Notes on the Newer Remedies: Their Therapeutic Applications and Modes of Administration, Second Edition Page: 54
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54 NOTES ON 7HE NE WER REAM.EDIES.
Therapeutic Applications.-Bromal hydrate has
analgesic and hypnotic properties, and is employed for
the same purposes as chloral, but it is more powerful
than the latter remedy.
Administration.-This drug is given in doses of from
2 to 5 grains (0.12 to 0.3 gramme).
A compound said to contain 75 per cent. of bromine.
It belongs to the anilid group, and is represented by
the formula C6H,Br3NH.HBr.
Physical Properties.-Bromamid appears in the form
of acicular crystals which are colorless, odorless, and
tasteless. The drug melts at 2430 F. (I 17.2 C.) and
volatilizes at 3I00 F. (I54.40 C.).
Solubility.-This drug is readily soluble in chloro-
form, ether, and the fixed oils, slightly soluble in alcohol,
but insoluble in either cold or hot water and in benzene.
Therapeutic Applications.-Bromamid has anti-
neuralgic and antipyretic properties. This remedy has
been used with advantage in rheumatic fever, typhoid
fever, and in the treatment of both acute and chronic
articular rheumatism. It has also been used with asserted
success -in several forms of neuralgia and in dropsy of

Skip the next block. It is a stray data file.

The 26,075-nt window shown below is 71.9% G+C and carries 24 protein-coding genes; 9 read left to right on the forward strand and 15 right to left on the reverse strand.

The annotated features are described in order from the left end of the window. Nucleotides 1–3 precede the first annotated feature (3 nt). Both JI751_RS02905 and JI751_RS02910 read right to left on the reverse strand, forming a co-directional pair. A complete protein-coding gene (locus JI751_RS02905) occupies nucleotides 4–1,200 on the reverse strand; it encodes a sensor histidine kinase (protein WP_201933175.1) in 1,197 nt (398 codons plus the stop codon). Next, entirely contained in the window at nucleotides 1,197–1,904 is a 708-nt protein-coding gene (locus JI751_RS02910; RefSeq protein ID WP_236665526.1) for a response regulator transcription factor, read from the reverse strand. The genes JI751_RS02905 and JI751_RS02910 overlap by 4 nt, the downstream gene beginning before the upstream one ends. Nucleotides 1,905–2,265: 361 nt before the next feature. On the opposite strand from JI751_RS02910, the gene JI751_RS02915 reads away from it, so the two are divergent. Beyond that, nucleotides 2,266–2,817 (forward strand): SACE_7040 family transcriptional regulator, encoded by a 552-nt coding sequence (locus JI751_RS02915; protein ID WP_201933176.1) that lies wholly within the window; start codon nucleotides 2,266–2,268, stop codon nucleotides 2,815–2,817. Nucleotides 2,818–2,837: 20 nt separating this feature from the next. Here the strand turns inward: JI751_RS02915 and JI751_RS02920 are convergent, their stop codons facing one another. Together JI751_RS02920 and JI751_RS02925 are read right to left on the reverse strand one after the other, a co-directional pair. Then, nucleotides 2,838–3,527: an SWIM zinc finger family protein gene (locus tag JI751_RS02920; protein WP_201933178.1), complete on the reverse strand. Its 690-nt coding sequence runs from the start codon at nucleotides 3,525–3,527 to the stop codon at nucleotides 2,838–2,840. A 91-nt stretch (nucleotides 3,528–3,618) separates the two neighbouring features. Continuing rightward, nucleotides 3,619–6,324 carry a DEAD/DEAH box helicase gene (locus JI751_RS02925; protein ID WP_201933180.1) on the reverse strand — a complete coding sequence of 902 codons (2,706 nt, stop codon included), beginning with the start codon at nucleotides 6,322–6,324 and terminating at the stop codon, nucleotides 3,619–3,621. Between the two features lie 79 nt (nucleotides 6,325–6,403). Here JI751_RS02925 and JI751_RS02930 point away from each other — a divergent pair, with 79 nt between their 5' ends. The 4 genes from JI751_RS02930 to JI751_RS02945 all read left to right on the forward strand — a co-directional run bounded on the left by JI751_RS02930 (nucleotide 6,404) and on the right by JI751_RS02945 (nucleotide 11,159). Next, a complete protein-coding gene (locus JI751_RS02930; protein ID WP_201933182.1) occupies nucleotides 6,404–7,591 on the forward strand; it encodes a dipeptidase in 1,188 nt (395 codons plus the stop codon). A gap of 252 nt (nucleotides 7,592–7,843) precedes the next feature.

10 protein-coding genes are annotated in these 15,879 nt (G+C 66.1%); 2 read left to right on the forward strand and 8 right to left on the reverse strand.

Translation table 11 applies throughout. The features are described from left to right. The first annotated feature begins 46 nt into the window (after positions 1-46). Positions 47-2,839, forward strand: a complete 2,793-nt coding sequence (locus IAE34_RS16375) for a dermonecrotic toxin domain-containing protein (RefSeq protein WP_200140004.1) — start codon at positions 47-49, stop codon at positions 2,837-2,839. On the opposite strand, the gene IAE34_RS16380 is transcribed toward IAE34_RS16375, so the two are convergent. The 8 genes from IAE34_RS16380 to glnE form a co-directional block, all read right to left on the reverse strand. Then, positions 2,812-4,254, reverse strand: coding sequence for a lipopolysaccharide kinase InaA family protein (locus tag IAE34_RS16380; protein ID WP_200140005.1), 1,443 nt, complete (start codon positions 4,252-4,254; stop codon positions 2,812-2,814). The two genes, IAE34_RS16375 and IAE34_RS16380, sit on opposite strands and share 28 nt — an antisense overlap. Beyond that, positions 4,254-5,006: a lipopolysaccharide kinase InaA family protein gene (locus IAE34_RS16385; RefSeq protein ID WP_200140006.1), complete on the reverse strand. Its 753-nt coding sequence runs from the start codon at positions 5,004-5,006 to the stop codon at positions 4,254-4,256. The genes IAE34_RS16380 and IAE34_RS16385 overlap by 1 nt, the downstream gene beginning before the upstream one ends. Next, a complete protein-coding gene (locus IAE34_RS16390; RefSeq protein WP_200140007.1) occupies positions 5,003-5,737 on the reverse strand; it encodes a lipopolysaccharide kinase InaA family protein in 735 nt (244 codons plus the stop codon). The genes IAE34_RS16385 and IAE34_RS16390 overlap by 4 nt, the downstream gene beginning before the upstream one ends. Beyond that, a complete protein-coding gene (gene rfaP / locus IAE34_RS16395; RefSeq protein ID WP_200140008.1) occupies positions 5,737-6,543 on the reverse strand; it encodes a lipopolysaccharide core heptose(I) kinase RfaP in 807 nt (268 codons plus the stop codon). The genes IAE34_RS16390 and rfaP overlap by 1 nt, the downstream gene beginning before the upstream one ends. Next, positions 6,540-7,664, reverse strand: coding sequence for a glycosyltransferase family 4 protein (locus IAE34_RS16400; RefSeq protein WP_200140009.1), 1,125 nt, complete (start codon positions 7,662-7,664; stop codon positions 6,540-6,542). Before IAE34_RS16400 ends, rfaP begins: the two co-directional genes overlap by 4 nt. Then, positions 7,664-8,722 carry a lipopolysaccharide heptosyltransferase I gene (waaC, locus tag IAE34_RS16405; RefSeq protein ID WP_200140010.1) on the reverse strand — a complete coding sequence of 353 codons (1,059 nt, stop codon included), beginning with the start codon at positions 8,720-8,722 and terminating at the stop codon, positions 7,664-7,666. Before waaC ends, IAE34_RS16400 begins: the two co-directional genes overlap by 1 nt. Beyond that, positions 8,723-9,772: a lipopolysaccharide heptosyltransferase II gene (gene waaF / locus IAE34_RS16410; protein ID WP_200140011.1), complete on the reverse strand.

Administration.-The dose of bromamid is from Io
to 15 grains (o.6 to I gramme), and it is best given in
wafers, capsules, or in the form of emulsion; for chil-
dren the dose is from I to 5 grains (0.06 to 0.3 gramme).
The action of bromine upon equal parts of methylic
alcohol and caustic potash gives rise to the formation of
bromoform, a drug known also as tribromnomct/anc. This
body is analogous to chloroform, and when chemically
pure is represented by the formula CHBr3.
Physical Properties.-Bromoform is a colorless,
sweet, limpid liquid with an agreeable odor. It boils at
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Cerna, David. Notes on the Newer Remedies: Their Therapeutic Applications and Modes of Administration, Second Edition, book, 1894; Philadelphia, Pennsylvania. (texashistory.unt.edu/ark:/67531/metapth143542/m1/53/: accessed May 27, 2018), University of North Texas Libraries, The Portal to Texas History, texashistory.unt.edu; crediting University of Texas Health Science Center Libraries.